Suzanne Vega: Solitude Standing

The runaway success of her 1987 single 'Luka' propelled this singer into the limelight leaving the album from which it was taken somewhat in the shade. Yet this delicate mix of sharply observed stories told with unassuming vocals is as iconic as they come

The unexpected success of Suzanne Vega's 1985 debut album put her under considerable pressure from her manager, Ron Fierstein, to record a follow-up. Despite that pressure, the album she delivered in 1987, Solitude Standing, pole-vaulted her to international multi-platinum status, establishing Vega as the pre-eminent female singer-songwriter of the era.

Although born in California, and having studied dance at The New York School of Performing Arts (aka the 'Fame' school), that debut album had made her the darling of the Big Apple's Greenwich Village left-of-centre folkie set and she found herself being described as a 'frail, wan, waif-like poetess of enormous sensitivity'. She was determined that Solitude Standing would present her in a different light.

Pop The Question
'With the proceeds from my first album I had bought a house out on Cape Cod,' she has revealed, 'and we decided to do what was called woodshedding. We lived in this house all together, with my band, and we would practice in the basement, and some of the songs came together that way.'


Having been writing songs from an early age, Vega had a considerable backlog of unrecorded material to draw on, which included 'Gypsy' from the late 1970s, 'Tom's Diner' from 1981 and 'Luka' from 1984. It was these latter two which would rocket her to a level of stardom that she found somewhat uncomfortable. 'I was confused 'cause "Luka" was a hit and I was never expecting it to be one. So I became popular, which made it pop. So this made me confused. Am I pop, am I folk?'

Harrowing Tale
The album opens with 'Tom's Diner', an immediately arresting a cappella rumination about a day in 1981 when she visited a local restaurant. 'It's a real diner. It's called Tom's Restaurant. It's a pretty average place. Even now, when I go in there I have to wait 20 minutes for them just to get a coffee. And they have misspelled my name in the menu.'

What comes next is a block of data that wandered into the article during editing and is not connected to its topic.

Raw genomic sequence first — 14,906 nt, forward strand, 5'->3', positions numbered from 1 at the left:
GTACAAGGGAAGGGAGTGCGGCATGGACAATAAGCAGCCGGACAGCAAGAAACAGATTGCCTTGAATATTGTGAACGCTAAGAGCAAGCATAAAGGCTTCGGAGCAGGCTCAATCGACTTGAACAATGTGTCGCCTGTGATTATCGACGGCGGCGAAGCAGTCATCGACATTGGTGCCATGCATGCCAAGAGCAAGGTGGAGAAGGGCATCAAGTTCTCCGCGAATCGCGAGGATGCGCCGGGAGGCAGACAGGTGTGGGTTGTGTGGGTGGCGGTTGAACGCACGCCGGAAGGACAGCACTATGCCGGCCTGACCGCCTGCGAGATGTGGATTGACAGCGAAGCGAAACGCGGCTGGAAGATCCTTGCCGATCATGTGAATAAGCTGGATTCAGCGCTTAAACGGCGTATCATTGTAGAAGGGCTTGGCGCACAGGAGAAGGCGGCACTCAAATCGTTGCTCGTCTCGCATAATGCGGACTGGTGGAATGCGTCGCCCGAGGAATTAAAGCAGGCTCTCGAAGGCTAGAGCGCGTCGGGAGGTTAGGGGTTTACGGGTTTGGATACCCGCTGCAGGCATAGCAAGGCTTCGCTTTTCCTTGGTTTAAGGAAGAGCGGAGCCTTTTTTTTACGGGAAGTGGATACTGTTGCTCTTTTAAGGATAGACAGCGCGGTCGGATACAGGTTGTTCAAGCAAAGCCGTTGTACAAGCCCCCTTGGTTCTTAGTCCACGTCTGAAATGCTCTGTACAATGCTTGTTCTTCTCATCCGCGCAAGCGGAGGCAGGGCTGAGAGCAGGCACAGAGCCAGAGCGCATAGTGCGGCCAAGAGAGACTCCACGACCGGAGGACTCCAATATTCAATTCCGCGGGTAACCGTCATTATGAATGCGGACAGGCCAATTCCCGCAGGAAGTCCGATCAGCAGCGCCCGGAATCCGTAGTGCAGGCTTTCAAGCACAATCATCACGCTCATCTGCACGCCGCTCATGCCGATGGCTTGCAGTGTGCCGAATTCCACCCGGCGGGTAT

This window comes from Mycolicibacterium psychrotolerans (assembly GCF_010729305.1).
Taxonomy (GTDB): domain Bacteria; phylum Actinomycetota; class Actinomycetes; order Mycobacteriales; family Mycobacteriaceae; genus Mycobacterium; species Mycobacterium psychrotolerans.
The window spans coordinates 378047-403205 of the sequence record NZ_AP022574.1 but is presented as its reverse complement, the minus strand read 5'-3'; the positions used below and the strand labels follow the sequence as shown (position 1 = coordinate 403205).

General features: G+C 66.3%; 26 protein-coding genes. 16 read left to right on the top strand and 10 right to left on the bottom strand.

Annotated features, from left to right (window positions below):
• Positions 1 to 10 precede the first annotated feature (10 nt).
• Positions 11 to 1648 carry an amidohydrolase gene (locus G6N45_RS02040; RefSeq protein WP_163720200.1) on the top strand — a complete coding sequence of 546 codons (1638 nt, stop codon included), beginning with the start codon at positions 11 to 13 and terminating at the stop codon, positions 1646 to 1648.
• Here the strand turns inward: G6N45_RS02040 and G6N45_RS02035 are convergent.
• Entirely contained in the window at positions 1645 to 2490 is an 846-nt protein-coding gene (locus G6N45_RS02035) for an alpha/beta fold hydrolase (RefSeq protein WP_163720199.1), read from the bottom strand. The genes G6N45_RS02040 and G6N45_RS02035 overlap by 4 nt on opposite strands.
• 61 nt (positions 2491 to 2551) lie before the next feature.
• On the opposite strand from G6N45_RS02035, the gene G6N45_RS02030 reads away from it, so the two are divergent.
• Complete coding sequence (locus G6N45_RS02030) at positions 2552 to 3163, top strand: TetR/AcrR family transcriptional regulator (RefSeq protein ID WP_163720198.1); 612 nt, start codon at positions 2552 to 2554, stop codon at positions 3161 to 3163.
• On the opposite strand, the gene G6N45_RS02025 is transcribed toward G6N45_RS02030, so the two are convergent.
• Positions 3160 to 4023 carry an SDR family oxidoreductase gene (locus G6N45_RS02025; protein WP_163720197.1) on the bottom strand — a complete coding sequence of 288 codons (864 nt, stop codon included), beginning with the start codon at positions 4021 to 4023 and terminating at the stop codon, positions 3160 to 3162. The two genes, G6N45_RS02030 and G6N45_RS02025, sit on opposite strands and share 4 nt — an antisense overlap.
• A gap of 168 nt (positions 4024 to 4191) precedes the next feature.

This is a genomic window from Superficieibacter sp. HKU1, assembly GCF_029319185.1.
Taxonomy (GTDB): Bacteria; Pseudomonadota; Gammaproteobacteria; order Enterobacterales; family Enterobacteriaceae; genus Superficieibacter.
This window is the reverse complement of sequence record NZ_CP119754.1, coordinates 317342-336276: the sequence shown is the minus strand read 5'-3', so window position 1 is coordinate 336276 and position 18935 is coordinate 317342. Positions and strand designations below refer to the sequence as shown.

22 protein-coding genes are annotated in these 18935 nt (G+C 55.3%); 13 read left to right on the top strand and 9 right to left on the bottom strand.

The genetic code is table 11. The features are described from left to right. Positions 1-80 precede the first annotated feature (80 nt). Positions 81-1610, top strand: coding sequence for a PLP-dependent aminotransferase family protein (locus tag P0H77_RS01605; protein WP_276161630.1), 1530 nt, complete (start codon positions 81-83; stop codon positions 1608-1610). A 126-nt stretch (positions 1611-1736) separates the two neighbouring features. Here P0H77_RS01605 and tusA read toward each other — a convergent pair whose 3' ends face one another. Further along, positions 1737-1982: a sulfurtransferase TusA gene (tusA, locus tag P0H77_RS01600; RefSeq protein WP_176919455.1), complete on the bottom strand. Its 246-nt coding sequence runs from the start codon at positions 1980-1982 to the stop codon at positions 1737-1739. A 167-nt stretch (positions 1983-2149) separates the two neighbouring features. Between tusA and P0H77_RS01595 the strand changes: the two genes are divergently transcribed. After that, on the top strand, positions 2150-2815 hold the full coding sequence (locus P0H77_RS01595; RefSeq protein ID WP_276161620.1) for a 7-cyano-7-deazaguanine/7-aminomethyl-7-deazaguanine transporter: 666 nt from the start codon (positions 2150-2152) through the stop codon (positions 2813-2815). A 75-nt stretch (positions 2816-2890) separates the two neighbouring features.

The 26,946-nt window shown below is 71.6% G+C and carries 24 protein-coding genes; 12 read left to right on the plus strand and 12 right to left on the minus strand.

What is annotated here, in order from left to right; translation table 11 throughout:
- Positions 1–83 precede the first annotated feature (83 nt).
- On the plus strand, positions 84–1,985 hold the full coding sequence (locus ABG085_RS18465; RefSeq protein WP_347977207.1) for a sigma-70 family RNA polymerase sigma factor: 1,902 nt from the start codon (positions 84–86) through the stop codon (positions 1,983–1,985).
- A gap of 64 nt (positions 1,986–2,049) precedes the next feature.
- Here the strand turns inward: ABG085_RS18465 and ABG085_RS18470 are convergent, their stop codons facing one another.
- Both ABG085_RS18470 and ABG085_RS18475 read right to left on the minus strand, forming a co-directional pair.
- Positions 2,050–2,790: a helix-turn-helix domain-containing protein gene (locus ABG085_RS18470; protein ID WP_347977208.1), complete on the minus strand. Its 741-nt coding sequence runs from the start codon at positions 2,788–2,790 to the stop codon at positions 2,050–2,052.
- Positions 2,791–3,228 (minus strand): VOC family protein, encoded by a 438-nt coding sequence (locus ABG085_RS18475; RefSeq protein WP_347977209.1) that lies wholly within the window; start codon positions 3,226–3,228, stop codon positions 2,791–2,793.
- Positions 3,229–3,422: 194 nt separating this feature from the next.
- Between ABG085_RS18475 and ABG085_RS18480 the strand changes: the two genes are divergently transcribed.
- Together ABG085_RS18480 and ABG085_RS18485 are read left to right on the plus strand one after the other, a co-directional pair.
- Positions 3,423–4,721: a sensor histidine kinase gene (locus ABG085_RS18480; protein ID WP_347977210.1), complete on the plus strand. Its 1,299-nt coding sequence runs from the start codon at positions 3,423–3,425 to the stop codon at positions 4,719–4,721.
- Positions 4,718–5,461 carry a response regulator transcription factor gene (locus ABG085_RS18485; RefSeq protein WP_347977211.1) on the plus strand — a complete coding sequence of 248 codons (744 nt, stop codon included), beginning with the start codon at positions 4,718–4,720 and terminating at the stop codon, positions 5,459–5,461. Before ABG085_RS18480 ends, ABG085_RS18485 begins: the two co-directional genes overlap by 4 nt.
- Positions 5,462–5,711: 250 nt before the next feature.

The lyric, with a few imaginary additions, vividly describes what Vega saw in the diner that day, but she did not originally conceive of it as a solo vocal piece. 'In my mind, when I heard the song, it had a piano playing in my brain. I don't actually play piano so that was awkward. Then I realised that since I can't actually write music, I couldn't write out the part, but I wanted to try it out and I didn't want to have to wait for a piano player and all that stuff, so I decided just to try it a cappella and it worked better than I could have imagined.'

Next up is 'Luka', the harrowing tale of an abused boy which, understandably, she had never imagined as a potential hit single. Indeed, it provoked an argument between Vega and Fierstein. 'Ron said, "Is this a song about child abuse?". And I said, "Yes, it is actually". And he said, "I really think that song could be a big hit". I just thought he was out of his mind.' Nevertheless, Fierstein initiated some extra production which transformed the simple folk song into a radio-friendly track that peaked at No 3 in the US.


Vega has always been careful to stress that, although there was a real boy called Luka living in her apartment block, he was not to the best of her knowledge an abused child. 'I sort of appropriated his character for the song. It took me a while to figure out the angle of how to write it – the idea of it being a child singing to a neighbour – then the whole thing seemed to write itself in two hours one Sunday.'

There's an embarrassment of riches on this album which dictates that not every track can be covered in a feature of this length, but 'Ironbound/Fancy Poultry' certainly merits our attention. Although Ironbound is a real neighbourhood in Newark, New Jersey, much of the inspiration for the song came while Vega was walking through the meat market district in NY.